Today, kids are more concerned about Disney stories and TV shows ... We want to take them back to their tradition.
And a participant:
My daughters and my sons should really be able to read these stories.
Half of me reads this and says, yes, bring stories to the people. Good things happening. In fact at first I thought nothing but: we must put that link on our blog, it's good news.

But the other half of me keeps crossing its arms and saying: Wait a minute. I understand that people are trying to work with the rock-solid fact that people are unreachable except through polished, packaged, television-style stories today. But is that a rock-solid fact? Do we have to accept it? Can we change it? Could it be that saving stories and saving storytelling are at odds? If we concentrate on saving only one, might we unwittingly aid in the destruction of the other?

When I read this article I wanted to know some things. Why did people stop telling stories? What do the old people say about why they stopped telling stories? Why do they say "no, no, no" when you ask? What is the story of the loss of storytelling? What stopped working? Is anyone asking these questions? Or are we only asking about the stories themselves? Stories without storytelling are like facts without faces; they lose their humanity. It seems a hollow achievement to capture only the stories while storytelling itself is left to die. If young people "spend more time at school and in malls," can nothing be done about that? Is there no innovation or creativity we can apply to the situation? Are we treating the disease or only its symptoms?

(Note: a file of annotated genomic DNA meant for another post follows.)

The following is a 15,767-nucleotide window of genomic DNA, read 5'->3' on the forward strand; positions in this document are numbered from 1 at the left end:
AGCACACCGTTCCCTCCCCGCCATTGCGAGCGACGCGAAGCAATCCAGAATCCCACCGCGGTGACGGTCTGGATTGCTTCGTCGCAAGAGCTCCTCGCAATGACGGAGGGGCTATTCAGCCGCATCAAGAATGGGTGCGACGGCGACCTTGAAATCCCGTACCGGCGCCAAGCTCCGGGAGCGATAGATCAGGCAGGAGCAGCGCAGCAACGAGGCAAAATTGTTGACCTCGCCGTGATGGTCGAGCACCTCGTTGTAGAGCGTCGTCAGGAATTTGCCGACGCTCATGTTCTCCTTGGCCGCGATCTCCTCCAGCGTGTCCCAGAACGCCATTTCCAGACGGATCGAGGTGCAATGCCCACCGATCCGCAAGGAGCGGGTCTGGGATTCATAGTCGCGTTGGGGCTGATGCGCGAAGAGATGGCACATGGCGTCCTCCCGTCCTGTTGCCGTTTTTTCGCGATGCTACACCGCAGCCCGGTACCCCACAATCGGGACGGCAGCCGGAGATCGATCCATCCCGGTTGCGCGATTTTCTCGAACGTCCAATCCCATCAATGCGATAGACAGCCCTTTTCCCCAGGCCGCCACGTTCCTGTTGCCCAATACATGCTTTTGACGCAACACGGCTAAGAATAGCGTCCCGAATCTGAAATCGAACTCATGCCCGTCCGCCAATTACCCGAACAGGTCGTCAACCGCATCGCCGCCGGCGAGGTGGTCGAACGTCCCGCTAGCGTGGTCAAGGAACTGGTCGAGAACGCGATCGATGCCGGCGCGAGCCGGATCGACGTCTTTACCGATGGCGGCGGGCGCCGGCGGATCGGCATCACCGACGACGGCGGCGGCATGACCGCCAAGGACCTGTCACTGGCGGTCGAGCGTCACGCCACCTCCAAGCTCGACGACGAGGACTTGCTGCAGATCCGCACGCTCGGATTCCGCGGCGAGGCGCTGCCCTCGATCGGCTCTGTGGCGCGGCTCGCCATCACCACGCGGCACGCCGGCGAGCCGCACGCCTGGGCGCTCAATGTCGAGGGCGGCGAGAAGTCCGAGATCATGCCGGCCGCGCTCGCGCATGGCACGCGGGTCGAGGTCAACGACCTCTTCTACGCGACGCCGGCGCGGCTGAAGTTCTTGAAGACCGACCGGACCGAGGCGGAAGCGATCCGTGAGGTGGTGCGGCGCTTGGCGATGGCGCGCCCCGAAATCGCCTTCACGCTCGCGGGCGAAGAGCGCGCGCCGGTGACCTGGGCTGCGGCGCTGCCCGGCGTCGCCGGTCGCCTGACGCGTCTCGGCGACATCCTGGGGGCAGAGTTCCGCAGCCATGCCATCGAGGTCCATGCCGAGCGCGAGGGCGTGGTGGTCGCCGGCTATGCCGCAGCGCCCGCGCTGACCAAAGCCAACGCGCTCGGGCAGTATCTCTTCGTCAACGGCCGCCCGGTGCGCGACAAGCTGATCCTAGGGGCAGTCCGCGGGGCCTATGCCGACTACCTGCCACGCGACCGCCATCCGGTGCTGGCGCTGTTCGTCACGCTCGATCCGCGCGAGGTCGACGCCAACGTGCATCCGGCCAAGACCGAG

I could imagine an article that involved all the same people, but in addition described a series of monthly meetings held in every city street or village where the old people were asked to tell the old stories and the young people listened. It's not hard to hold such meetings; just advertise a free meal and people will show up. You could even hold them in schools and malls, if that is where the young people are.

Consider the Laughter Clubs of India. In these people get together regularly to do something together that harks back to old times and helps them all. They don't preserve laughter: they preserve laughing. Maybe research projects with aims to reinvigorate traditional culture could sponsor and promote story clubs. And maybe some few young people might be attracted to the idea and might be given a small stipend to undertake a storytelling apprencticeship where they spend time with one or several old storytellers and learn to tell the stories themselves. What would that be like?

I've seen several other instances of people creating spaces where people come together to do something of mutual benefit. Have you heard of the Hole-in-the-Wall stations in India? These are shared workstations set up where people get together. From the web site linked above:
For experts, like Nicholas Negroponte of MIT, Hole-in-the-Wall is a ‘Shared Blackboard’ which children in underprivileged communities can collectively own and access, to express themselves, to learn, to explore together, and at some stage to even brainstorm and come up with exciting ideas.